Taking a Closer Look at Heart Murmurs


Heart murmurs are incredibly common in adults and children, and they are often not a major concern for a person’s health. However, a heart murmur can be serious, so it is important to have a thorough discussion about diagnosis and treatment when your doctor has noticed a heart murmur during a physical exam.

What Is a Heart Murmur?

A heart murmur occurs when there are abnormal sounds during the heartbeat, which can easily be heard through a stethoscope. These sounds are caused by turbulent blood flow, which may be caused by a number of different conditions. In some cases, heart murmurs do not pose a threat to ongoing heart health and may resolve on their own. These are called innocent heart murmurs. Abnormal heart murmurs are more serious, and these could be indicators of harmful congenital conditions or damaged heart valves that will require treatment.

What Causes Heart Murmurs?

The causes of innocent heart murmurs are generally conditions that cause blood to flow more rapidly through the heart like pregnancy, fever, or anemia. With abnormal heart murmurs, the cause may be congenital or acquired. Congenital conditions are more likely in children with heart murmurs, while adults tend to develop abnormal murmurs from acquired damage to a heart valve.

When Should a Heart Murmur Be Medically Treated?

Determining the difference between an abnormal and innocent heart murmur will require the opinion of your doctor, which could lead to diagnostic testing with a chest X-ray, electrocardiogram, or cardiac catheterization. When these tests reveal abnormalities such as heart valve abnormalities or holes in the heart, treatment will become necessary. Typically catheterization can repair faulty structures in the heart, and medication may be helpful in cases where there are underlying conditions weakening the heart muscle.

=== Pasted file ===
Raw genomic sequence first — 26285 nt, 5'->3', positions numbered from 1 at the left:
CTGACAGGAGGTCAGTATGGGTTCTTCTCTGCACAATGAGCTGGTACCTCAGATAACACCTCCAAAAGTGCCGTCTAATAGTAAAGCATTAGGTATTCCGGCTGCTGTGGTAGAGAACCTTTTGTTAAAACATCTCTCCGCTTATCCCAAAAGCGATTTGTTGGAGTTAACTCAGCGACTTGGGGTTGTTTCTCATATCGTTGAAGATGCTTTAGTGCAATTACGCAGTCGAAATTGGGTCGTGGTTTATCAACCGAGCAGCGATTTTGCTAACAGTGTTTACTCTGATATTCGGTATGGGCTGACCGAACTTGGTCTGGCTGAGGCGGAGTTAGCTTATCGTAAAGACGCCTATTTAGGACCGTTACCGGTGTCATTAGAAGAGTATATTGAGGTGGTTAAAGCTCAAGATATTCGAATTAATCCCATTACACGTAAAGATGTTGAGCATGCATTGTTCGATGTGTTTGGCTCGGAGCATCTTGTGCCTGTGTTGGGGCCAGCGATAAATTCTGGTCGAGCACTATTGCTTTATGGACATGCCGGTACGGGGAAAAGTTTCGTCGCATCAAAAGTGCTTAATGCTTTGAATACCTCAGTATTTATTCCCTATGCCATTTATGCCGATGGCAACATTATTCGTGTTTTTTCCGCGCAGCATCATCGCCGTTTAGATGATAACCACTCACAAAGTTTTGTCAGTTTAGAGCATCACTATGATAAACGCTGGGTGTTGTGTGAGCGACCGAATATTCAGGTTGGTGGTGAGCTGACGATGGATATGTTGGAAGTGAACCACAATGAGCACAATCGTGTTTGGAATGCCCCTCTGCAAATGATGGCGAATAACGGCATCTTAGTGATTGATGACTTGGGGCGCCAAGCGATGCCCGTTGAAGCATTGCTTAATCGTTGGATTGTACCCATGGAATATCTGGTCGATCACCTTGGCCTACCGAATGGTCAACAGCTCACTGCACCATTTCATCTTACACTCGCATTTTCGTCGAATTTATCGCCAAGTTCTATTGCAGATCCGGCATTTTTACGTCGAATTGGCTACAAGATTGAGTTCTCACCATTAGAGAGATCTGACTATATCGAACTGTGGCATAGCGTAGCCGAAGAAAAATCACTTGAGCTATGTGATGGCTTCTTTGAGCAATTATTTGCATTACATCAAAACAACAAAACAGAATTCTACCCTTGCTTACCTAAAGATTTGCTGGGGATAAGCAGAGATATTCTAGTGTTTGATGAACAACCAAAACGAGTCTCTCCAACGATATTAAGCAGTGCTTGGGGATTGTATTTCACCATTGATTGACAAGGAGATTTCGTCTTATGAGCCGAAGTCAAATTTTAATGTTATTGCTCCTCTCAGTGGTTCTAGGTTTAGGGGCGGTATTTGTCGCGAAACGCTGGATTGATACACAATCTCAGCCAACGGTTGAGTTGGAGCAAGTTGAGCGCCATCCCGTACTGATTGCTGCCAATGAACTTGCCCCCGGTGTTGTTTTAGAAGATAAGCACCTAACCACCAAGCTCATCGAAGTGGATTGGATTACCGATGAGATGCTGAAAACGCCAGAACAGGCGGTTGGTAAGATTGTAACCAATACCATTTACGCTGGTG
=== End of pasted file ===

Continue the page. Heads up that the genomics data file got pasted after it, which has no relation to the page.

For complete cardiac care to address heart murmurs and any other heart health concerns, connect with MountainView Hospital and explore our sophisticated Las Vegas facilities. You can find a physician to handle your care at our hospital by calling our healthcare referral line at (702) 233-5300, or visit our website to find more information about our services. 

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